by Klaus-Peter Profus
College Writing Seminar (CWS) lab, which is required for first-year students, was changed prior to this academic year with strategic assessment and future planning in mind.
Senior Anna Bistline, who has been a CWS lab leader for three years, said, “This year we started doing a group service project at the beginning of the year, and I think that was a really good idea. I’ve seen it in articles about liberal arts colleges across the U.S. that here has been an increase in popularity to get the incoming class to do a service project together.”
Senior Lauren Lesser, Juniata College associate for first-year programs, said, “I just feel (service projects) are good team building exercises that give students an opportunity to go out into the community and explore what else is around here. It’s great to get to know other people, and it’s awesome to build the ties with the community because this is where you are going to be living.”
Over 300 of Juniata’s first-year students made cards for retirement homes or picked up trash along Fairgrounds Road, and people from the Huntingdon community were recognizing the students’ beneficial work. “We had a couple of folks just stop and say, ‘Are you guys from the College?’ and our students said, ‘Yes, of course,’ and they said, ‘Thank you, that’s really nice to see students out there doing good things,’” said Interim Assistant Dean of Students Ellen Campbell.
In addition to the service project, further changes have been implemented in the CWS lab. “This year we had a diversity facilitator come into the lab, which had never happened before, and I thought that the idea behind that was really good. It was solid to help explain some of the more diversity issues to freshman coming in and getting them thinking about it early on,” said returning lab leader Eric Merrell.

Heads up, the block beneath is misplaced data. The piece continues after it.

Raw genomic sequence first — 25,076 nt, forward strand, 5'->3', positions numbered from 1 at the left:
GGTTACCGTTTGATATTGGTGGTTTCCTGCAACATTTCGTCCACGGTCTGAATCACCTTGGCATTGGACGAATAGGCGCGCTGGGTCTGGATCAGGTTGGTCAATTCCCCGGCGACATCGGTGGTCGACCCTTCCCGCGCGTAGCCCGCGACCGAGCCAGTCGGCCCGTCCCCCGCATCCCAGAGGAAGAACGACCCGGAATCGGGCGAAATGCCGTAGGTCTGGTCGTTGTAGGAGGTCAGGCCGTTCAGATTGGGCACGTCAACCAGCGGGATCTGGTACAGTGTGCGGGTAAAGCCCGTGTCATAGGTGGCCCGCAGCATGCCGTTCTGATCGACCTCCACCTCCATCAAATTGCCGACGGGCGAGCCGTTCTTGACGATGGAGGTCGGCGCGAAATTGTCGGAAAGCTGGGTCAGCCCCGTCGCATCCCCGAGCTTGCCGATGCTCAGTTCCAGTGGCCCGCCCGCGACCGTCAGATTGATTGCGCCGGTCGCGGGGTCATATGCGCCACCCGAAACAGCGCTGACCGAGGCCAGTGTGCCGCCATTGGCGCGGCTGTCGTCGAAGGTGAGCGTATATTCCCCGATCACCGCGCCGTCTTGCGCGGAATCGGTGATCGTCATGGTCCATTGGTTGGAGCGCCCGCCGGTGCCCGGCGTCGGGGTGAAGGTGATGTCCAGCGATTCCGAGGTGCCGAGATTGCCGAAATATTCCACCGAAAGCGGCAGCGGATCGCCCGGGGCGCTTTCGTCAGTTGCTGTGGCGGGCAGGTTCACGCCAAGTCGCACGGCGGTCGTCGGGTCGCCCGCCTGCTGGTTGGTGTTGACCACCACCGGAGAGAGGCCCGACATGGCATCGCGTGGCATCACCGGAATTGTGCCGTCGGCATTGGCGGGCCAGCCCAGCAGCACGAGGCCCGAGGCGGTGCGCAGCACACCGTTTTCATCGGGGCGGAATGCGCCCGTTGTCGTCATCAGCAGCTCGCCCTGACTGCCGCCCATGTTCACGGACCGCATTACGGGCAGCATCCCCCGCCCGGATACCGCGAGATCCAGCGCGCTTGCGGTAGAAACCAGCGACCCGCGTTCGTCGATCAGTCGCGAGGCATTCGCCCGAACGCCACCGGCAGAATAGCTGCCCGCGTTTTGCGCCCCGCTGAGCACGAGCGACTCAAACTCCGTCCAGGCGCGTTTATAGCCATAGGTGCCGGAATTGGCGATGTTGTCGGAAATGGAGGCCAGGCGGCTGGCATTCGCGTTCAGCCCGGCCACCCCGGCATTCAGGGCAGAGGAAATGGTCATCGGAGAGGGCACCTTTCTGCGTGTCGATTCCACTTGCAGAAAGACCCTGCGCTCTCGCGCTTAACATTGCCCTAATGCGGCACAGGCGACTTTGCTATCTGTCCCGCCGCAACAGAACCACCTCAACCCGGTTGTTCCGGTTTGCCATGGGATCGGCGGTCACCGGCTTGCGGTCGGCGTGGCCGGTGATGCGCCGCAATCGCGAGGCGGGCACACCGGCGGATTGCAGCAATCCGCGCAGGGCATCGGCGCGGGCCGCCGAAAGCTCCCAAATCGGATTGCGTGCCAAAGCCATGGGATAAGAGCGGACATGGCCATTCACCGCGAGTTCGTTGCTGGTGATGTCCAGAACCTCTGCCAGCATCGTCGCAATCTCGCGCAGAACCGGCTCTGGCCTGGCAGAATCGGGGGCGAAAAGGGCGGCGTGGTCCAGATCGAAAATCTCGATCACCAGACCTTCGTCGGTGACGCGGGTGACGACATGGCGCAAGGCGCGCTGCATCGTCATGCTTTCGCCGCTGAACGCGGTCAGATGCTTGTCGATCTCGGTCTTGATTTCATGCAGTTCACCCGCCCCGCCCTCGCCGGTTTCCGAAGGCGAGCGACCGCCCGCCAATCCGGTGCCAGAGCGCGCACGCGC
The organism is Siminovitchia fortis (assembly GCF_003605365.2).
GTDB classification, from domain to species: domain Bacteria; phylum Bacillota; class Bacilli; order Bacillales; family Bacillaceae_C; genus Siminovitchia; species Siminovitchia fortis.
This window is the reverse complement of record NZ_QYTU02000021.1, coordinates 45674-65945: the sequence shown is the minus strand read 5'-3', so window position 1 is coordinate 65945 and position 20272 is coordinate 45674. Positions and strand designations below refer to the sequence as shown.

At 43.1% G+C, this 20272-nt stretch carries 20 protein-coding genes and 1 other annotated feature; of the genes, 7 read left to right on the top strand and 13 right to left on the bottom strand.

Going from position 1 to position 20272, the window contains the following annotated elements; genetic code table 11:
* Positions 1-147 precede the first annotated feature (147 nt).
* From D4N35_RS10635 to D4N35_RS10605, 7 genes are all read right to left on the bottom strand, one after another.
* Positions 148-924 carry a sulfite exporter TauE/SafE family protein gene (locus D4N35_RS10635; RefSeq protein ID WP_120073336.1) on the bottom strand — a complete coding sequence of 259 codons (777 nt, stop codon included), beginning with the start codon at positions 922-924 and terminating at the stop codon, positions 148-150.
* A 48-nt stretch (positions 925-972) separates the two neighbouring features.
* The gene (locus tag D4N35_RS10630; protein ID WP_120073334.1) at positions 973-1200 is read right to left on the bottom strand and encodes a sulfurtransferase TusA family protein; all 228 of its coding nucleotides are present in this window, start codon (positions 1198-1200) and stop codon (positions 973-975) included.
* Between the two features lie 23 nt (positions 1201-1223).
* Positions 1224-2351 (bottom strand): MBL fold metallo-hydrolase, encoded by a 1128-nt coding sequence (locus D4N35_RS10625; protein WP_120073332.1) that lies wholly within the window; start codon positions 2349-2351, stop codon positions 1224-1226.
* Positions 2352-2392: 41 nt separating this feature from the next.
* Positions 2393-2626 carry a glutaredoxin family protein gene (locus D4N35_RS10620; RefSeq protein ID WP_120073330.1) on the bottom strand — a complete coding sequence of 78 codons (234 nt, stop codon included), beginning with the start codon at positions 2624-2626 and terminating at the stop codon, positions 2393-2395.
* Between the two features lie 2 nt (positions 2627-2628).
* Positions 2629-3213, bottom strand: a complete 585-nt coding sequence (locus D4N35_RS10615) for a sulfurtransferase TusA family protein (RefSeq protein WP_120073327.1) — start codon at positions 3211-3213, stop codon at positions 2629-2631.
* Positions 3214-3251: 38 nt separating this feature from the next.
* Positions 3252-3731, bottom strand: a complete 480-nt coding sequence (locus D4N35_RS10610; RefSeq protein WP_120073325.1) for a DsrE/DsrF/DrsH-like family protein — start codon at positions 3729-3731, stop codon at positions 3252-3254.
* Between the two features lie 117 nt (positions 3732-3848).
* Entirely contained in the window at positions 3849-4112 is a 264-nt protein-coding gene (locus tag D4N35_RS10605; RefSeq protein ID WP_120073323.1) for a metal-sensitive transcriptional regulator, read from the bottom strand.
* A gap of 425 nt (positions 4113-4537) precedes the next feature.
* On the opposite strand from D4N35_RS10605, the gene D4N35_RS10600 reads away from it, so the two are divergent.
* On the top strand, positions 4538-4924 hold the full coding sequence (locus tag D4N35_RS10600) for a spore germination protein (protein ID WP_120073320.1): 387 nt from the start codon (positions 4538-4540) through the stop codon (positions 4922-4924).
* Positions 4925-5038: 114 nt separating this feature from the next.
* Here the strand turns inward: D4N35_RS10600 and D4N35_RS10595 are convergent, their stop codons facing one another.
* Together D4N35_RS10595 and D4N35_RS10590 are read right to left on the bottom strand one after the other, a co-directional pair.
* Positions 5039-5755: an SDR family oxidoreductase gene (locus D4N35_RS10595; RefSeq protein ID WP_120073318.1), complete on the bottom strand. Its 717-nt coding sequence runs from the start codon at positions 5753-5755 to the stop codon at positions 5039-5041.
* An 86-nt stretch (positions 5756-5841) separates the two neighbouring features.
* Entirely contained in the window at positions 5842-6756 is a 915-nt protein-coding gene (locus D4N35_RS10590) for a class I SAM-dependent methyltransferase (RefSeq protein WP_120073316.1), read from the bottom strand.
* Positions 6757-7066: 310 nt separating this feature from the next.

“I think the change from a diversity panel of students to a more official public speaker to come and speak about diversity issues was a nice change because he wasn’t part of the Juniata community, but from a similar type setting at another school. I felt he was able to speak more honestly about things,” said Bistline.
Changes in the CWS lab result from assessment by the lab leaders and the students. “We’re relying on our lab leaders to be able to give us that ‘on-the-job’ feedback. We will take the assessment that students will fill out based on their CWS experience–we did a pre-test and a post-test–and make sure that those will hit the marks that we want,” said Campbell.
“It’s a very open relationship with adequate communication. I have always felt they have been very honest with us and very good at preparing us for what we have to then relay to our students,” said Hannah Jeffrey, who is a first-time lab leader.
Besides student assessments, Lesser has played a major role in developing the CWS lab from a student’s perspective. “My sophomore year I was a CWS lab leader, and the next year I got asked to be the Juniata Associate, which is really cool because I get to have a more hands on the approach of how things go. I came in this year knowing what worked and some things that didn’t work and was able to go from there,” said Lesser.
Despite the current changes and the long-term assessment, there is potential for improvement with regard to the CWS lab. “I think it’s good in theory, but in practice it needs some help. It’s just like going over slights and things that have been repeated a billion times about college life and drinking for example,” said freshman Jeff Oplinger.
In addition, Oplinger said, “My biggest critiques would be different lab groups for international students, who I think should be in a separate group than the freshmen because a lot of international students are significantly older and at a very different maturity level. They have experienced very different things through their socialization in other countries than college freshmen in the U.S.”
The purpose of CWS labs is to make sure all of the first-year students are transitioning successfully to the College. “It’s a useful way to make sure everybody is doing alright and transitioning alright. So what the lab leaders do is to make sure that nobody is overly homesick or having a rough time. We can point them to places like health and wellness, advisors, academic support, and it’s a helpful way to make sure everyone is having a good time adjusting and succeeding at Juniata,” said Merrell.
Categories: Volume 97 Issue 2 News